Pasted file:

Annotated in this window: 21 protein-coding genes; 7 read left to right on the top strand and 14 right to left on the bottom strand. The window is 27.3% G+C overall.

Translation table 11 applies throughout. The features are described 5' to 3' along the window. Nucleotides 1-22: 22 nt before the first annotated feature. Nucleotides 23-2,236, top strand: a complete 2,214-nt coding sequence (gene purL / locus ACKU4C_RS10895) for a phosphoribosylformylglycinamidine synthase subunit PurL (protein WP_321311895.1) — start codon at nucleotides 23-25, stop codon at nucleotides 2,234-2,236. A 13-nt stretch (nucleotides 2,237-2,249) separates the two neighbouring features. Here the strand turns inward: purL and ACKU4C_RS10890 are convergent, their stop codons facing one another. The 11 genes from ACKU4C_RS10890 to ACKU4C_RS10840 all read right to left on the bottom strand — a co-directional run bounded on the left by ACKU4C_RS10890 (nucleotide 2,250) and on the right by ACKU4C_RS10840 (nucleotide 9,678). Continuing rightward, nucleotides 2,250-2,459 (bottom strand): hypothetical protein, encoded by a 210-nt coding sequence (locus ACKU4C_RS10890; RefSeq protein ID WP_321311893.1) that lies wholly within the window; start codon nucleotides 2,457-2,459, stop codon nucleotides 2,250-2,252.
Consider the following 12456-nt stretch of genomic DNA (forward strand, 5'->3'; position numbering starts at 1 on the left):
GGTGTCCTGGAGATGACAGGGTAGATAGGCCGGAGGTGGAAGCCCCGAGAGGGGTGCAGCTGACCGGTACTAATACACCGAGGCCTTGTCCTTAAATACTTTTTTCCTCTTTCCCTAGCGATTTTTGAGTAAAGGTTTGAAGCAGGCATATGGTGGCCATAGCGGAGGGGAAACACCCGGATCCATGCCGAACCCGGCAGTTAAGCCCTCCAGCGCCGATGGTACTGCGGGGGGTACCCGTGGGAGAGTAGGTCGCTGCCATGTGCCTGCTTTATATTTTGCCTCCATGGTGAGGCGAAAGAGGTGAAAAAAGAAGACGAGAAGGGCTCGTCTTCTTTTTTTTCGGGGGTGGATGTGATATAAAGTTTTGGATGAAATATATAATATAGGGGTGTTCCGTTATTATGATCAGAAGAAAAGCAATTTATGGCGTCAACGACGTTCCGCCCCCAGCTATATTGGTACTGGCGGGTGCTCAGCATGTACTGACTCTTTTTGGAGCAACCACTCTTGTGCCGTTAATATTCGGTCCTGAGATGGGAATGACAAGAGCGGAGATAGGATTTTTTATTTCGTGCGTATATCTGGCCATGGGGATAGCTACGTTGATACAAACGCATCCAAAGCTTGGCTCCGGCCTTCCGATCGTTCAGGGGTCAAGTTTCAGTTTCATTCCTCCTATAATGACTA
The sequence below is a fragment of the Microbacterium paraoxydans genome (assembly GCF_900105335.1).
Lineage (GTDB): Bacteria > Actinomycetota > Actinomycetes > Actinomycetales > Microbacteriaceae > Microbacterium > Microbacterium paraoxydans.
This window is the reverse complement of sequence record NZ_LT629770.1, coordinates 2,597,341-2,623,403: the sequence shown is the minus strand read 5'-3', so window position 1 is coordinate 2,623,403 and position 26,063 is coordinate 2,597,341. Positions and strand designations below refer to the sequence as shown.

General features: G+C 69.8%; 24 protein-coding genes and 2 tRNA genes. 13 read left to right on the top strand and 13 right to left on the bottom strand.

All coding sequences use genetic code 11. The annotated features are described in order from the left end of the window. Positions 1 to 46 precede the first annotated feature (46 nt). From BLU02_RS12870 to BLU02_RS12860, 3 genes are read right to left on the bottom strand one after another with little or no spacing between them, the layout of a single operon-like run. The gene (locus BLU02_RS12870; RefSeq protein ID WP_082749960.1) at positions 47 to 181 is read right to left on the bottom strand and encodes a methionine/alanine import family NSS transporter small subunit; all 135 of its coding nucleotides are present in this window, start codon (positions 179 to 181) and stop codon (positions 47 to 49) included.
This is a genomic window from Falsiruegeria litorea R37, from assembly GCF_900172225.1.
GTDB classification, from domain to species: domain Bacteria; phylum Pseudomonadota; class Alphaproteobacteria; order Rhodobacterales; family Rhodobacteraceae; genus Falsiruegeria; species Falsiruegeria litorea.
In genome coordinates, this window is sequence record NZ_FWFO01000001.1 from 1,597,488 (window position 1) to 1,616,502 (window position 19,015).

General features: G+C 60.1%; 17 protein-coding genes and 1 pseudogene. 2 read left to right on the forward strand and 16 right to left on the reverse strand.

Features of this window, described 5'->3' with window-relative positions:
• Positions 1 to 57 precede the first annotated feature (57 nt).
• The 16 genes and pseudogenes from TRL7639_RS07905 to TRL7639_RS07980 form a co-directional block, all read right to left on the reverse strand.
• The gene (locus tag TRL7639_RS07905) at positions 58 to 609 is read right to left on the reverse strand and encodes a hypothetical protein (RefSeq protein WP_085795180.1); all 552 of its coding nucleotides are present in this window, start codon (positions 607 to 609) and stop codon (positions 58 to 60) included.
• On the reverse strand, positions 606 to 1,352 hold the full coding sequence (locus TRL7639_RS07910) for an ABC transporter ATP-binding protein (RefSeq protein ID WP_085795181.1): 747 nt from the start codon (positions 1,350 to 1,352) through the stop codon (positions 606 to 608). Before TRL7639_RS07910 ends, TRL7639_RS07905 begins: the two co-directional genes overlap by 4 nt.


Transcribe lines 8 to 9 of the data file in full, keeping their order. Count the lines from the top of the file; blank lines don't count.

General features: G+C 69.8%; 24 protein-coding genes and 2 tRNA genes. 13 read left to right on the top strand and 13 right to left on the bottom strand.

All coding sequences use genetic code 11. The annotated features are described in order from the left end of the window. Positions 1 to 46 precede the first annotated feature (46 nt). From BLU02_RS12870 to BLU02_RS12860, 3 genes are read right to left on the bottom strand one after another with little or no spacing between them, the layout of a single operon-like run. The gene (locus BLU02_RS12870; RefSeq protein ID WP_082749960.1) at positions 47 to 181 is read right to left on the bottom strand and encodes a methionine/alanine import family NSS transporter small subunit; all 135 of its coding nucleotides are present in this window, start codon (positions 179 to 181) and stop codon (positions 47 to 49) included.